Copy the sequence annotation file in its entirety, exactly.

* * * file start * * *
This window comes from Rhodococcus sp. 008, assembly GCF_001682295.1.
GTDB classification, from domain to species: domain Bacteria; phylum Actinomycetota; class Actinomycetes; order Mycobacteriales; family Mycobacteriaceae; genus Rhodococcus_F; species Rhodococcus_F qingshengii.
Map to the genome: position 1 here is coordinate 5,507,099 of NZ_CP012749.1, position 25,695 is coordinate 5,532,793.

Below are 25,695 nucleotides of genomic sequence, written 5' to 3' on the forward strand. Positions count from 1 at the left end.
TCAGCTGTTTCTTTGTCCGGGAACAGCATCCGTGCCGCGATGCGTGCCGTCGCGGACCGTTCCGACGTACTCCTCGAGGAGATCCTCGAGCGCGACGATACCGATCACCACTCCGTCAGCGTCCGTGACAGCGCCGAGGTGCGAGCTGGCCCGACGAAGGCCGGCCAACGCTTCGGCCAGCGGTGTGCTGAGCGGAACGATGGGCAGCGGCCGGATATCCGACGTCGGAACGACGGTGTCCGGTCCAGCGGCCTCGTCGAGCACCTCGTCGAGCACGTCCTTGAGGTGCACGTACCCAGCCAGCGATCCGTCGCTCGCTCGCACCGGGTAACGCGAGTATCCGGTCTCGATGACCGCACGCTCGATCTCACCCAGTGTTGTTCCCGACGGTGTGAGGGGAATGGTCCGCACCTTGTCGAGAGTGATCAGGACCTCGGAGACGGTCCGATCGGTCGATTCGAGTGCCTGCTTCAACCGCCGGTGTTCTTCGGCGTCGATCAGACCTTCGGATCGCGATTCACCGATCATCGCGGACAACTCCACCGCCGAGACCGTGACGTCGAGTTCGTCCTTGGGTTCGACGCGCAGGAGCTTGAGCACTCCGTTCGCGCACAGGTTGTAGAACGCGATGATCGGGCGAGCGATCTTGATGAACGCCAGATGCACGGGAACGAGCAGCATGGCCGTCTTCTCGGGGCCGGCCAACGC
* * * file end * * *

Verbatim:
This window comes from Rhodococcus sp. 008, assembly GCF_001682295.1.
GTDB classification, from domain to species: domain Bacteria; phylum Actinomycetota; class Actinomycetes; order Mycobacteriales; family Mycobacteriaceae; genus Rhodococcus_F; species Rhodococcus_F qingshengii.
Map to the genome: position 1 here is coordinate 5,507,099 of NZ_CP012749.1, position 25,695 is coordinate 5,532,793.

Below are 25,695 nucleotides of genomic sequence, written 5' to 3' on the forward strand. Positions count from 1 at the left end.
TCAGCTGTTTCTTTGTCCGGGAACAGCATCCGTGCCGCGATGCGTGCCGTCGCGGACCGTTCCGACGTACTCCTCGAGGAGATCCTCGAGCGCGACGATACCGATCACCACTCCGTCAGCGTCCGTGACAGCGCCGAGGTGCGAGCTGGCCCGACGAAGGCCGGCCAACGCTTCGGCCAGCGGTGTGCTGAGCGGAACGATGGGCAGCGGCCGGATATCCGACGTCGGAACGACGGTGTCCGGTCCAGCGGCCTCGTCGAGCACCTCGTCGAGCACGTCCTTGAGGTGCACGTACCCAGCCAGCGATCCGTCGCTCGCTCGCACCGGGTAACGCGAGTATCCGGTCTCGATGACCGCACGCTCGATCTCACCCAGTGTTGTTCCCGACGGTGTGAGGGGAATGGTCCGCACCTTGTCGAGAGTGATCAGGACCTCGGAGACGGTCCGATCGGTCGATTCGAGTGCCTGCTTCAACCGCCGGTGTTCTTCGGCGTCGATCAGACCTTCGGATCGCGATTCACCGATCATCGCGGACAACTCCACCGCCGAGACCGTGACGTCGAGTTCGTCCTTGGGTTCGACGCGCAGGAGCTTGAGCACTCCGTTCGCGCACAGGTTGTAGAACGCGATGATCGGGCGAGCGATCTTGATGAACGCCAGATGCACGGGAACGAGCAGCATGGCCGTCTTCTCGGGGCCGGCCAACGC